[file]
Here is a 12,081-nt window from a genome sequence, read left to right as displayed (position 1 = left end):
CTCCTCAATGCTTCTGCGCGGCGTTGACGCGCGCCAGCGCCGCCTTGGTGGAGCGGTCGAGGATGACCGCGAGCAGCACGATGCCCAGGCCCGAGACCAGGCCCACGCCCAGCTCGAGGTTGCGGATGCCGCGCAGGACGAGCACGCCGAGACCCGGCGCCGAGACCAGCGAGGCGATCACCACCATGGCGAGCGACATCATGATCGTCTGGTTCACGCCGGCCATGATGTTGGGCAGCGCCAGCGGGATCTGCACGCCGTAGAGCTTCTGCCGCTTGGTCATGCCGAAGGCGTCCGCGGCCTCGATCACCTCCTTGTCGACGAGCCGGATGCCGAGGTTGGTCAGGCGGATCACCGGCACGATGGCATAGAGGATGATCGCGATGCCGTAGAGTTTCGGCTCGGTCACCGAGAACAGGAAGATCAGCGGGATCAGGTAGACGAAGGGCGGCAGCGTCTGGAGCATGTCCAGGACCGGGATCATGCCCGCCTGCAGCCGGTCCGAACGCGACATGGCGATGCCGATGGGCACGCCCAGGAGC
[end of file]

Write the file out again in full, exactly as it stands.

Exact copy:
Here is a 12,081-nt window from a genome sequence, read left to right as displayed (position 1 = left end):
CTCCTCAATGCTTCTGCGCGGCGTTGACGCGCGCCAGCGCCGCCTTGGTGGAGCGGTCGAGGATGACCGCGAGCAGCACGATGCCCAGGCCCGAGACCAGGCCCACGCCCAGCTCGAGGTTGCGGATGCCGCGCAGGACGAGCACGCCGAGACCCGGCGCCGAGACCAGCGAGGCGATCACCACCATGGCGAGCGACATCATGATCGTCTGGTTCACGCCGGCCATGATGTTGGGCAGCGCCAGCGGGATCTGCACGCCGTAGAGCTTCTGCCGCTTGGTCATGCCGAAGGCGTCCGCGGCCTCGATCACCTCCTTGTCGACGAGCCGGATGCCGAGGTTGGTCAGGCGGATCACCGGCACGATGGCATAGAGGATGATCGCGATGCCGTAGAGTTTCGGCTCGGTCACCGAGAACAGGAAGATCAGCGGGATCAGGTAGACGAAGGGCGGCAGCGTCTGGAGCATGTCCAGGACCGGGATCATGCCCGCCTGCAGCCGGTCCGAACGCGACATGGCGATGCCGATGGGCACGCCCAGGAGC